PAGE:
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Title: The relative effectiveness of the Activator Adjustment Instrument versus diversified manipulation technique in Chronic Ankle Instability Syndrome (CAIS) in terms of objective and subjective findings
Authors: Botha, André 
Issue Date: 10-Feb-2015
Background: Lateral ankle sprains and the sequelae of Chronic Ankle Instability Syndrome (CAIS) are common, reaching a peak prevalence of 85%. Manual joint manipulation is an intervention utilised for CAIS. Manipulations are applied either manually or via a mechanical device. The Activator Adjustment Instrument (AAI) is commonly applied to extremities; however, a paucity of research exists, in respect of extremity conditions. Thus this study compared an AAI manipulation with a manual long-axis distraction manipulation (diversified technique) in the treatment of CAIS.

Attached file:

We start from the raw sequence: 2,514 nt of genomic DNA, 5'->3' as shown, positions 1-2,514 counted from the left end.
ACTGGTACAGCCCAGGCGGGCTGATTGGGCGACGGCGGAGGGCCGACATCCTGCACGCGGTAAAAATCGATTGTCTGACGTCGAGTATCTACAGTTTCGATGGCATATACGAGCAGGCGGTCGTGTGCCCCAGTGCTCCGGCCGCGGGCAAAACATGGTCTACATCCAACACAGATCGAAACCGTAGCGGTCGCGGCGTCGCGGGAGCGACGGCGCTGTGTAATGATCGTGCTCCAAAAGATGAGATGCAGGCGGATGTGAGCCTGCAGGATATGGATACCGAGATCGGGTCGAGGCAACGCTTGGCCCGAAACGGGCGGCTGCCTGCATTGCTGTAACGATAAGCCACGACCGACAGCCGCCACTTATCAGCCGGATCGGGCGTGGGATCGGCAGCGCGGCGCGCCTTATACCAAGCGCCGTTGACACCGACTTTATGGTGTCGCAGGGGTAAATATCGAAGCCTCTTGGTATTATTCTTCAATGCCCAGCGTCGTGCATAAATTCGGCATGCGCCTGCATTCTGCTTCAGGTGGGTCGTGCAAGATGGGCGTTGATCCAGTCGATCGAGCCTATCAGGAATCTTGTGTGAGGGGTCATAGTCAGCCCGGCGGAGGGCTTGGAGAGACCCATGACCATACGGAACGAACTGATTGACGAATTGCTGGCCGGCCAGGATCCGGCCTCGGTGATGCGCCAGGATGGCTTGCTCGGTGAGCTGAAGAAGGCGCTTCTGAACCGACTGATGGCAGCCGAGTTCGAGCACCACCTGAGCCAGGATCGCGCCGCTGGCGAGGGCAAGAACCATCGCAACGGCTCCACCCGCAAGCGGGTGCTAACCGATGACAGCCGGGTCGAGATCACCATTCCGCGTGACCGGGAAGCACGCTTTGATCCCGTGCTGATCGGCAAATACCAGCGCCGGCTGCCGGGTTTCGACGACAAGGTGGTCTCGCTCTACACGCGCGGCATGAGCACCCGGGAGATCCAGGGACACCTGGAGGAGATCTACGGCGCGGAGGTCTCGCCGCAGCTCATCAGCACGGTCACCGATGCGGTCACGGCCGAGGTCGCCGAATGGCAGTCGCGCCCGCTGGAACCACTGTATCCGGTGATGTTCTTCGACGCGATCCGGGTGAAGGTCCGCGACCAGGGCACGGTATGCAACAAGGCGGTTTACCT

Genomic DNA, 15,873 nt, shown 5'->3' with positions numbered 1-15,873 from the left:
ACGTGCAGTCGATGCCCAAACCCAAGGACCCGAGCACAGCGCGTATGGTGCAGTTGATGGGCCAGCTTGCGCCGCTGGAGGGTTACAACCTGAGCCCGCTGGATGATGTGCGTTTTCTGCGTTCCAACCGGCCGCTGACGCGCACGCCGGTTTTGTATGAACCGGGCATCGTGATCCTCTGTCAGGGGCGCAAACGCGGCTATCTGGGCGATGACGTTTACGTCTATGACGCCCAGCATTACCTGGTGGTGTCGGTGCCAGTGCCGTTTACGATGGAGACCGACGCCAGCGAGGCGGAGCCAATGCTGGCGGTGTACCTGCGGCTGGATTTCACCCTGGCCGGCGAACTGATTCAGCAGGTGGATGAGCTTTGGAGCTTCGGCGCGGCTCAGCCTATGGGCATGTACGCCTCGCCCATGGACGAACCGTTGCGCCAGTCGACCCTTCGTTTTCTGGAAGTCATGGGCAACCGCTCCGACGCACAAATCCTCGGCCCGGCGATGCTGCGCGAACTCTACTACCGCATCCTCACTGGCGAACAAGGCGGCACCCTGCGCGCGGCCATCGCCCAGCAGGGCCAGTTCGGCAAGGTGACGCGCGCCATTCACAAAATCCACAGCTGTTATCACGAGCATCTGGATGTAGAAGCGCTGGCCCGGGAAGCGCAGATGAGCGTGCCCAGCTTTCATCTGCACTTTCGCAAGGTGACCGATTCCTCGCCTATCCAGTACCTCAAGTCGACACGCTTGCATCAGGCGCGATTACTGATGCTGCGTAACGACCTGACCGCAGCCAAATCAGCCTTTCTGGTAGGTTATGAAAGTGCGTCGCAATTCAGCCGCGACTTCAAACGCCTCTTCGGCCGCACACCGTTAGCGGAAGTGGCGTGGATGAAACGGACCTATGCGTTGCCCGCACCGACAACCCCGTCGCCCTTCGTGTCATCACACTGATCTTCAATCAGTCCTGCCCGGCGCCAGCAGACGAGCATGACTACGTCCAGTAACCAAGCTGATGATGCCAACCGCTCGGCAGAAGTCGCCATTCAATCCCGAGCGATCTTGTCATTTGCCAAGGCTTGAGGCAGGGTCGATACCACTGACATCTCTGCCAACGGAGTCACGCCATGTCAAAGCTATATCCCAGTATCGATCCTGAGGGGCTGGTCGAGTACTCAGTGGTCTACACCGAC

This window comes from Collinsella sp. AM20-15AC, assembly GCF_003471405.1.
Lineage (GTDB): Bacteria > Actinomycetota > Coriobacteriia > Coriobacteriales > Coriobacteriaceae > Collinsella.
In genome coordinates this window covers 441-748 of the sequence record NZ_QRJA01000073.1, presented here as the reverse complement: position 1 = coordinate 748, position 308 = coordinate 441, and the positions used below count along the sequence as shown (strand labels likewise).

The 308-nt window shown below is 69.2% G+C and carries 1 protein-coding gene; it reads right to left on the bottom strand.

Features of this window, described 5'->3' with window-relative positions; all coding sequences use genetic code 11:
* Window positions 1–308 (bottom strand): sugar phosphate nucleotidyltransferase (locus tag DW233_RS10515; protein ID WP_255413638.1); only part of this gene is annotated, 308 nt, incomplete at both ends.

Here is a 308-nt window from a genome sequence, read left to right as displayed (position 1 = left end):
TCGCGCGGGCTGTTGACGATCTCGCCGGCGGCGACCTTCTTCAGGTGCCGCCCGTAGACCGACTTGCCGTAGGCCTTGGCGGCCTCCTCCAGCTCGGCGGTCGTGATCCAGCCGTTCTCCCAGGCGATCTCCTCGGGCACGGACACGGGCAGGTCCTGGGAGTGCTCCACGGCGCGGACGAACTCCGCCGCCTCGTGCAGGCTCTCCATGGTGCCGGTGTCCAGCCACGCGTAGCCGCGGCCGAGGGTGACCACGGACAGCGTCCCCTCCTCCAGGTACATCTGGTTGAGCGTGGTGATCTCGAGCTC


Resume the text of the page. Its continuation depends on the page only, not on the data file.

Method: This ethics approved, quantitative, randomised controlled clinical trial, of 40 participants allocated between two groups. After receipt of informed consent participants were evaluated against the inclusion criteria and baseline measures were taken. One treatment of either manual or activator manipulation was followed by a measurements-only consultation within 48 hours. A p-value <0.05 was considered statistically significant. Intra- and inter-group analyses were done utilising repeated measures ANOVA tests.
Results: Both groups showed a statistically significant improvement on all outcome measures over time, but neither group showed a significant improvement over the other. A trend in the inter-group comparisons reflected parallel improvements in the Algometer, Berg Balance Scale and the dorsiflexion range of motion (objective measures) and non-parallel improvements in the Numerical Pain Rating Scale and Foot and Ankle Disability Index.
Conclusion: The results suggested a trend towards subjective improvement in the AAI group, which may have been influenced by the novelty of the AAI. Further research with larger sample sizes and more homogenous participant groups are needed to verify this outcome.
Submitted in partial compliance with the requirements for the Master’s Degree in Technology: Chiropractic, Durban University of Technology, South Africa, Durban, South Africa, 2013.
Appears in Collections:Theses and dissertations (Health Sciences)

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